Math Genius: On integers $ngeq 1$ for which $n$ divides $sum_{k=1}^n R_k$, where $R_k$ denotes the $k$-th Ramanujan prime

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For integers $ngeq 1$ in this post we denote the Ramanujan primes as $R_n$, see for example the Wikipedia Ramanujan prime or [1]. I don’t know if my question is in the literature but I think that it should be very difficult to solve. Compare with the sequence and related literature added for the sequence A045345 from The Encyclopedia of Integer Sequences.

Question (Edited). I would like to know if there exist infinitely many integers $ngeq 1$ such that $$nmidsum_{k=1}^n R_k.$$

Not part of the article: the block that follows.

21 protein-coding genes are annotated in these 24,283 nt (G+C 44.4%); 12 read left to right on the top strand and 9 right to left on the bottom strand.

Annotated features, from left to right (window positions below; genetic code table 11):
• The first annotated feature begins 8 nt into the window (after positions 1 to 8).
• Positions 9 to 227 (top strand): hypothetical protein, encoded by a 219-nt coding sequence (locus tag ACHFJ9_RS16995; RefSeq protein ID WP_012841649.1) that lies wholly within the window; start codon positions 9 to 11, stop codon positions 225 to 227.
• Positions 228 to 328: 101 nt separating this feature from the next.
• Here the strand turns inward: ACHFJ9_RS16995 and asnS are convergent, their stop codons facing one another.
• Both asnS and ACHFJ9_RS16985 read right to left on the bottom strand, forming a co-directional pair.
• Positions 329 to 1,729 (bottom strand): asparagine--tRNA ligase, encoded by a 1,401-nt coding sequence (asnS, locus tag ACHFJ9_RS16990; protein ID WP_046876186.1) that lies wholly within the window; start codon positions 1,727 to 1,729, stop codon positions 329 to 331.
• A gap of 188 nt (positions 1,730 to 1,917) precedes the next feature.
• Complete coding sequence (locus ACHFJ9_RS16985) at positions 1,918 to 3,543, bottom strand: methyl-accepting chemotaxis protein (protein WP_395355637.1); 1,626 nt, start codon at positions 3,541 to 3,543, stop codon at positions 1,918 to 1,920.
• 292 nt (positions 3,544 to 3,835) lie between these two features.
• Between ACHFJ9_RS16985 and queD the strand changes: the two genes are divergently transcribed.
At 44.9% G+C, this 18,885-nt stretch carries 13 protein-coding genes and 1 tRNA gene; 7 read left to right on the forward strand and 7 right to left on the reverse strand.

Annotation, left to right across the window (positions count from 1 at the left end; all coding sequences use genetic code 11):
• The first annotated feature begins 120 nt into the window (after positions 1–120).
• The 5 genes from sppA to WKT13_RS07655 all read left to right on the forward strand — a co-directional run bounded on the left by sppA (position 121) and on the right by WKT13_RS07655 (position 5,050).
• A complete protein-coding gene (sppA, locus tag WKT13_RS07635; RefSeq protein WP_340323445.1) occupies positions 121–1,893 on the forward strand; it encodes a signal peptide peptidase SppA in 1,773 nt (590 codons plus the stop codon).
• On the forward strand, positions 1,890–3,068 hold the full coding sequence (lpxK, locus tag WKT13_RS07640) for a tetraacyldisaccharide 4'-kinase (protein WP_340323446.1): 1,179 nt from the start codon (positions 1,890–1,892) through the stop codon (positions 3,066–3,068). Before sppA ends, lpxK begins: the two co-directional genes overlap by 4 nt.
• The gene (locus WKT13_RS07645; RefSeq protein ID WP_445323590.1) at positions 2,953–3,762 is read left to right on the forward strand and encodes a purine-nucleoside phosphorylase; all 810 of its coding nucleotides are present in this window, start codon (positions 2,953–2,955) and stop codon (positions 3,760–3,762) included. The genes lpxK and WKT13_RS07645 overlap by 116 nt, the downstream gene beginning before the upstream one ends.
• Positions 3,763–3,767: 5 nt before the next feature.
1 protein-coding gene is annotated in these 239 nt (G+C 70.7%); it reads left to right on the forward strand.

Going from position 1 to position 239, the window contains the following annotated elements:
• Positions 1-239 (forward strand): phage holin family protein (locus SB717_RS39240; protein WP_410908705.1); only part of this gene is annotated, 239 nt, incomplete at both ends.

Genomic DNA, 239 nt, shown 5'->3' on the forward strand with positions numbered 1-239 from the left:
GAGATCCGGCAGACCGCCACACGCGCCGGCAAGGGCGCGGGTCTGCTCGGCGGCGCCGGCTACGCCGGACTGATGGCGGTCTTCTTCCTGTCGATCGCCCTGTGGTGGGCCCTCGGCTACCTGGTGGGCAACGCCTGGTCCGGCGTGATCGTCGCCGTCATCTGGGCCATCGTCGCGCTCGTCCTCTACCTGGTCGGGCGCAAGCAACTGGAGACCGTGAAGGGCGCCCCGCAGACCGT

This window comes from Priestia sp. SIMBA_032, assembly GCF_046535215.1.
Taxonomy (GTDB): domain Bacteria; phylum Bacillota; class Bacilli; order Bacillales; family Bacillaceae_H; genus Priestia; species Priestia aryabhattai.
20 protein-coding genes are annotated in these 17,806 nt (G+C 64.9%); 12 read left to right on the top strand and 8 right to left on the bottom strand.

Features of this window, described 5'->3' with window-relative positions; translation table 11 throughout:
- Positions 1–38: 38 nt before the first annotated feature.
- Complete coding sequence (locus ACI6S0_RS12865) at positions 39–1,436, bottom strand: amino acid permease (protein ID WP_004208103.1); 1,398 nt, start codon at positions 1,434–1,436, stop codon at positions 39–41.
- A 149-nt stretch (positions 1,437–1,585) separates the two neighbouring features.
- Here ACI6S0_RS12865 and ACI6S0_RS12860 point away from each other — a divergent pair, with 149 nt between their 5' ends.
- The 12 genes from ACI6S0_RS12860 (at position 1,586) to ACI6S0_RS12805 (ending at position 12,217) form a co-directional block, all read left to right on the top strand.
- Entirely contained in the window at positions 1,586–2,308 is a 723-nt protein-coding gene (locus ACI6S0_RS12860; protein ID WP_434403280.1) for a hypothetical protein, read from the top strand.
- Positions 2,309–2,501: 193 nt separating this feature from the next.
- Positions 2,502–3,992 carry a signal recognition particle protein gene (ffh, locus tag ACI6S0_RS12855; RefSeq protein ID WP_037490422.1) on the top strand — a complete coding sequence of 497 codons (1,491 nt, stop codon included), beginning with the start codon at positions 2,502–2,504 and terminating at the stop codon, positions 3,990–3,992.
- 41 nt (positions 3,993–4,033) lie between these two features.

Alternatively, if the question is difficult to answer, can you provide heuristic reasonings tell me about whether there are infinitely many or well a finite number of terms for this integer sequence? You can to invoke conjectures from the literature in your discussion. Many thanks.

Since I think that it is very difficult I’m asking if one can do some work about the question or add some reasoning or heuristic.

The sequence of integers $ngeq 1$ for which $frac{sum_{k=1}^n R_k}{n}$ is integer starts as $$1,3,5,63,3669,8933,ldots$$
For example (the sequence in OEIS for Ramanujan primes is A104272) $$frac{1}{5}left(2+11+17+29+41right)=frac{100}{5}inmathbb{Z}.$$


[1] Jonathan Sondow, John W. Nicholson and Tony D. Noe, Ramanujan Primes: Bounds, Runs, Twins, and Gaps, Journal of Integer Sequences, Vol. 14 (2011), Article 11.6.2.

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